4. Organic matter has a large reactive surface area and is extremely complex chemically. Naturally occurring soil organic matter can form chemical bonds with a variety of substances, and provide a food source for the growth of microbes necessary in the treatment process. Most septic drainfields are placed deeply in the soil solum; far below the organic-rich topsoil. The use of shallowly-placed drainfields makes use of these more biochemically active soil zones.

    Soil Microbes and Wastewater Treatment

    In general, aerobic soils are a hostile living environment for septic microorganisms. Soils contain naturally-occurring bacteria, fungi, actinomyces, and protozoa which make their homes on soil surfaces and are responsible for many biological wastewater treatment processes. Soil microbes play a role in organic matter degradation and removal of nitrogen, bacteria, and viruses. Providing aerobic conditions are maintained, soil microbe populations can actually benefit from the additions of nutrients, organic matter, and septic microbes present in septic tank effluent, because these materials serve as a food source. Some septic bacteria and viruses are retained in soils by surface adsorption processes which allows time for die-off, predation, and inactivation processes to occur.

    Soil Environmental Conditions

    Microbioligical processes in soil are sensitive to such soil environmental conditions as: temperature, oxygen levels, and moisture status. Cold temperatures reduce biological efficiency and treatment performance. As oxygen levels drop the efficiency and types of aerobic treatment processes are reduced markedly. Low oxygen levels, as may be found in failing drainfields or ones being inundated by high groundwater tables, favor the survival of anaerobic septic microbes and the inhibition of naturally- occurring (and beneficial) soil microbes.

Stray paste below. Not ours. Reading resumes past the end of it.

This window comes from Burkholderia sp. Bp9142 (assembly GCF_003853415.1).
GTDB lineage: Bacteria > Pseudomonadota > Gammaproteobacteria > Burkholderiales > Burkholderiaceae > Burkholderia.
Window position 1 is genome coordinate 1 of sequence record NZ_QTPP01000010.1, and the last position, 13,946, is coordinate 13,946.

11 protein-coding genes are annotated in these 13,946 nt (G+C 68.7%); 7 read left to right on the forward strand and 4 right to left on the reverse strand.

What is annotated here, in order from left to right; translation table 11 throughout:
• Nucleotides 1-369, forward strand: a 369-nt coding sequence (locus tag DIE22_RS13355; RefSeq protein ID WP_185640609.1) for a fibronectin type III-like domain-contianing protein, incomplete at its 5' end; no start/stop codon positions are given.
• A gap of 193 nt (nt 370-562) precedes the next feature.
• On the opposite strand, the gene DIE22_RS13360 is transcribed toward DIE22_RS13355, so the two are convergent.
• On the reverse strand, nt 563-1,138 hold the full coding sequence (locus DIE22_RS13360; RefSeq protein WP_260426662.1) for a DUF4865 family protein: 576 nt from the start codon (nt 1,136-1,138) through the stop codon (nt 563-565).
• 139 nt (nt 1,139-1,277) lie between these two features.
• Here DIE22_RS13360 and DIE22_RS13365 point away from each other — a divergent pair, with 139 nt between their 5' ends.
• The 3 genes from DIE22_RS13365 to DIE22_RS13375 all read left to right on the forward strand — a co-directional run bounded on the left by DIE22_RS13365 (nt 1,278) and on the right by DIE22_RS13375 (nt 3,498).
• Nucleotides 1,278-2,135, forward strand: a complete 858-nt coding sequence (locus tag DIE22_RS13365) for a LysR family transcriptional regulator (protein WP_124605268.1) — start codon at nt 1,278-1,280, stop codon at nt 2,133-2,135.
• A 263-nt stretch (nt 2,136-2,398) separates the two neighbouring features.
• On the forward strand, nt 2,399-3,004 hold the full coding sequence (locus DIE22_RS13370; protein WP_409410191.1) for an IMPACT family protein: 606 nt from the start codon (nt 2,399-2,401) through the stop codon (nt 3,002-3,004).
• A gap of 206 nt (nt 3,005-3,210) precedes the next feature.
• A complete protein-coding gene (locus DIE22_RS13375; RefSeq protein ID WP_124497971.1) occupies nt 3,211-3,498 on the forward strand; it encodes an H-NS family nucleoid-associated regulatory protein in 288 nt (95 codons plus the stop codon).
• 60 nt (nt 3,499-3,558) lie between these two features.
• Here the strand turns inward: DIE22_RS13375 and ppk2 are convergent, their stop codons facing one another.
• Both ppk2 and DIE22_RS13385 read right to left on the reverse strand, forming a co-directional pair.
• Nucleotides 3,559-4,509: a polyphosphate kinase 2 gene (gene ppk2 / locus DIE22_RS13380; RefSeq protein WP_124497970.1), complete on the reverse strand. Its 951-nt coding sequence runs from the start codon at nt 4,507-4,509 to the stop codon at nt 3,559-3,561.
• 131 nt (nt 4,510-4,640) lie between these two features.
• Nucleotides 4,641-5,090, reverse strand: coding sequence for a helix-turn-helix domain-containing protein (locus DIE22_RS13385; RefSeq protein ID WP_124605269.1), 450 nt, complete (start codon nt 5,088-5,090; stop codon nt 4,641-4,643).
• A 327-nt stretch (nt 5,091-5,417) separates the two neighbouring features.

Chemical Composition of Wastewater

    Wastewater can be composed of a very diverse mixture of compounds, largely dependent upon what type of facility is creating the wastestream. Usually domestic single family flows are the easiest to deal with and high strength wastewater type flows such as commercial and restaurant wastes, are far more difficult to treat. In all cases, large systems compound and challenge soil treatment processes. Typical substances found in septic tank effluent are organic matter (as measured by BOD and TSS), nitrogen, phosphorus, and pathogens. Once introduced to a septic drainfield, these substances can become involved in a variety of physical, chemical, and biological process.